Slip in vote share raises eyebrows. MAYBE it was the Nicole Seah factor, or the Tin Pei Ling effect. Or was it the power of the first-time voter at work? Or even a series of near 'own goals'?
By Sumiko Tan, News Editor
Whatever it was, Senior Minister Goh Chok Tong's Marine Parade GRC team managed just 56.6 per cent of the votes, a result that raised eyebrows.
No one would have expected such a result on Nomination Day.
On the People's Action Party's (PAP) side was Mr Goh, who had been prime minister - and a popular one at that - from 1990 to 2004. His team included incumbents Seah Kian Peng and Fatimah Lateef.
There was also former army general Tan Chuan-Jin, a new face touted to be part of the fourth-generation leadership, and business consultant Tin Pei Ling, who at 27 represented the young voter the PAP so wanted to court.
On the other side was a National Solidarity Party (NSP) team that comprised... well, who did it comprise?
There was a 24-year-old advertising executive named Nicole Seah, a former one-term MP named Cheo Chai Chen, and three other candidates whose faces and names hardly registered.
For the record, they were managing director Ivan Yeo, project director Spencer Ng and warehouse assistant Abdul Salim Harun.
But after just nine days of campaigning, the NSP team drew a whopping 59,833 votes versus the 78,182 that Mr Goh's team mustered. The PAP's 56.6 per cent was well below the ruling party's 60.1 per cent national average.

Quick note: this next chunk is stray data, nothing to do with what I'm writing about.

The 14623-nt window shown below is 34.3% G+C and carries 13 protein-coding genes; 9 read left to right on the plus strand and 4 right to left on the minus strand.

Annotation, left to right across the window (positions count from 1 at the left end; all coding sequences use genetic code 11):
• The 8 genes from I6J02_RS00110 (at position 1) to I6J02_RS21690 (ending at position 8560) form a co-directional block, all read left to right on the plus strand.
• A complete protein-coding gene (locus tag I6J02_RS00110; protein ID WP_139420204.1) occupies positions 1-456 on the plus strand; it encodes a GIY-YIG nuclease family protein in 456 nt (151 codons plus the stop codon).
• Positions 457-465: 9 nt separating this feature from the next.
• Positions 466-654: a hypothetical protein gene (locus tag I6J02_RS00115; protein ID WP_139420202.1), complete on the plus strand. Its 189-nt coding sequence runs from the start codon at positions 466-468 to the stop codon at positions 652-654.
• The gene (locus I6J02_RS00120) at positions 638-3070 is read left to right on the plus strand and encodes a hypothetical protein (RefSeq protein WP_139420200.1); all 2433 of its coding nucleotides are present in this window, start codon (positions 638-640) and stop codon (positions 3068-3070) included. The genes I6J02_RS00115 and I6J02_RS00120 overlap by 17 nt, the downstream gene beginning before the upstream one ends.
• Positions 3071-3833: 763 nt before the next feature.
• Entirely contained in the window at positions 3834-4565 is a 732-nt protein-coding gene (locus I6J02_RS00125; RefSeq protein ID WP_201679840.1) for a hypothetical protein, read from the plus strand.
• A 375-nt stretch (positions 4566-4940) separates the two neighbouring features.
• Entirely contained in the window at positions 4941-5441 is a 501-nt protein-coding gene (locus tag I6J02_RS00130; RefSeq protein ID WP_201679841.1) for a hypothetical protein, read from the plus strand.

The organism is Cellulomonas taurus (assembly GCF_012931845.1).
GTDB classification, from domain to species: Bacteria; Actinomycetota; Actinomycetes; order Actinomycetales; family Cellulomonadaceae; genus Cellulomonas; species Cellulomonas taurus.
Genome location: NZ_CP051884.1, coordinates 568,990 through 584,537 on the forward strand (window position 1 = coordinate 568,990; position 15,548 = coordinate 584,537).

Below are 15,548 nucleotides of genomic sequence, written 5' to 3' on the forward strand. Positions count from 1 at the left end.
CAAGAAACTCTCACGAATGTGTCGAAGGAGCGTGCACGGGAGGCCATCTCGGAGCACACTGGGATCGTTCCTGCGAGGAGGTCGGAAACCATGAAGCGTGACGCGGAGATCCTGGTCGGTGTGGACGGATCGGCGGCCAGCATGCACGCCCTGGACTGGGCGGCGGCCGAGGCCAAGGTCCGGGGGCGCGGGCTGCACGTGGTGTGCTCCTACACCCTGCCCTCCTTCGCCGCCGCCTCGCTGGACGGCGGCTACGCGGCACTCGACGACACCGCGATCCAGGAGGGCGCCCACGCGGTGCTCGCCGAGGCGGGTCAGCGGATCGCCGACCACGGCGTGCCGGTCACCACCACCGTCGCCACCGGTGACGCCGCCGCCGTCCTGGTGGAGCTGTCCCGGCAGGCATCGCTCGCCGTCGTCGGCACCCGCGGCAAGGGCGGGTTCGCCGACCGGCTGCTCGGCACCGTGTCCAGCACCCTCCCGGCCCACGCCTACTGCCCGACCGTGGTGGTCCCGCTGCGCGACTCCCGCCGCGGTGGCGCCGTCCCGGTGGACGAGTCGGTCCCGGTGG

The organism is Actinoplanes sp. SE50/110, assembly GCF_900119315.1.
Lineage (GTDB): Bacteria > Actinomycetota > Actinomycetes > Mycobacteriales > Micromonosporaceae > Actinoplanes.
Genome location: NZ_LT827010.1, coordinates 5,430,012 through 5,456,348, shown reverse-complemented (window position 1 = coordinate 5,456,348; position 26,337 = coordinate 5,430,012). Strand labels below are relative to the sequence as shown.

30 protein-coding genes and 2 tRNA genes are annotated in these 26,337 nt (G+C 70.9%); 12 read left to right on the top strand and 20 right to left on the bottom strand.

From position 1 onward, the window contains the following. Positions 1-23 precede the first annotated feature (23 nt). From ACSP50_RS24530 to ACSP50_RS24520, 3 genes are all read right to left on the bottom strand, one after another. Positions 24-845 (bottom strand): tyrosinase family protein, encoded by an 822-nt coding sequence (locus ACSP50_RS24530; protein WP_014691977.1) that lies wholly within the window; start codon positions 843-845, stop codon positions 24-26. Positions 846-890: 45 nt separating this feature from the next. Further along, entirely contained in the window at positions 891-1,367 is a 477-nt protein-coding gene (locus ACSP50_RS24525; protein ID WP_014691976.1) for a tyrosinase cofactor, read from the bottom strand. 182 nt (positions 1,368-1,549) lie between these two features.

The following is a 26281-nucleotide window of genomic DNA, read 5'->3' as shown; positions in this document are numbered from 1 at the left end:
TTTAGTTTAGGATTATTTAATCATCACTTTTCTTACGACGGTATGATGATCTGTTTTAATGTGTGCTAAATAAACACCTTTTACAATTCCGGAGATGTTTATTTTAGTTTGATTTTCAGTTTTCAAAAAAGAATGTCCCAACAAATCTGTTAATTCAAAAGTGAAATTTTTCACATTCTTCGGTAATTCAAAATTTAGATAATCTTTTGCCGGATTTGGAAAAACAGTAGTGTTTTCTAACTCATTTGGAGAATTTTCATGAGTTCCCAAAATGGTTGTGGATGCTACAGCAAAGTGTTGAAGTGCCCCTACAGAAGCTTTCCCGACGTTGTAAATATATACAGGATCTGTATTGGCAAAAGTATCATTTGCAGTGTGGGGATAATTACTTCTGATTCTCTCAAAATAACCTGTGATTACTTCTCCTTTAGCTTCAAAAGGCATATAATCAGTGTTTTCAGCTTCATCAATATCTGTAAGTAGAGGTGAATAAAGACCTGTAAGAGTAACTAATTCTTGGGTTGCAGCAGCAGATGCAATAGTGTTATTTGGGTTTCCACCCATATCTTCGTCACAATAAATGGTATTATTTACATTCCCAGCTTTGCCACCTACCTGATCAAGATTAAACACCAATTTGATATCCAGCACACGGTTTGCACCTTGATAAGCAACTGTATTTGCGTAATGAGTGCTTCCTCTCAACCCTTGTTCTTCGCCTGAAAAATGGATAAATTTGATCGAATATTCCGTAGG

One reason for the outcome might have been Ms Seah, an election phenomenon of the sort not previously seen in elections here.
She first caught the public's attention when her publicity photograph was released to the media. Then, when she appeared at a press conference, she spoke sense and she spoke from the heart.
The public was won over and her Facebook followers - a modern-day indication of popularity - shot through the roof.
But would there have been a Nicole Seah if there had not been a Tin Pei Ling? For, some argue, a part of the interest in and liking for Ms Seah was simply because she was not Ms Tin.
The latter, unfortunately, started off on a wrong footing with the public. Soon after she was introduced, photos of her posing with a Kate Spade box went viral, as did a video of her stomping her foot.
Did voters sense in Ms Seah a freshness and sincerity that spoke to them? And did they use the ballot box to indicate the sort of qualities they wanted in a candidate?
In any case, one could also argue that Mr Goh's missteps during the run-up did not help his team's - or the PAP's - campaign either.
He made puzzling pronouncements on, among other things, how his former principal private secretary Tan Jee Say - who was an opposition candidate - did not make the cut to be a permanent secretary.
'If I were to go further, by elaborating, I'll probably hurt him further and damage him further. So I will not want to, unless I'm compelled to,' he said, leading some to wonder why he had even brought up the matter in the first place.
And in trying to persuade Aljunied GRC voters that Foreign Minister George Yeo was too valuable a minister to lose, his remarks came across as somewhat of a put-down of others among his Cabinet colleagues. He subsequently clarified matters.
But maybe the results in Marine Parade were not so much about the PAP slate - or the NSP's - but merely a reflection of sentiment on the ground.
The last time the GRC was contested was in a by-election in 1992, when Mr Goh's team secured 72.9 per cent of the votes. In the intervening years of walk- overs, local issues might well have been simmering to the point that the PAP now has the support of just 56.6 per cent of voters there.
The PAP team vowed to work to recapture the lost votes.
Said Mr Goh: 'My team and I have heard the voices of all voters clearly, and we will work with you on all the issues raised.'
He added: 'We will listen to the voters, listen to the residents and we will certainly deliver on all the promises we have made to turn Marine Parade GRC into an even better home.'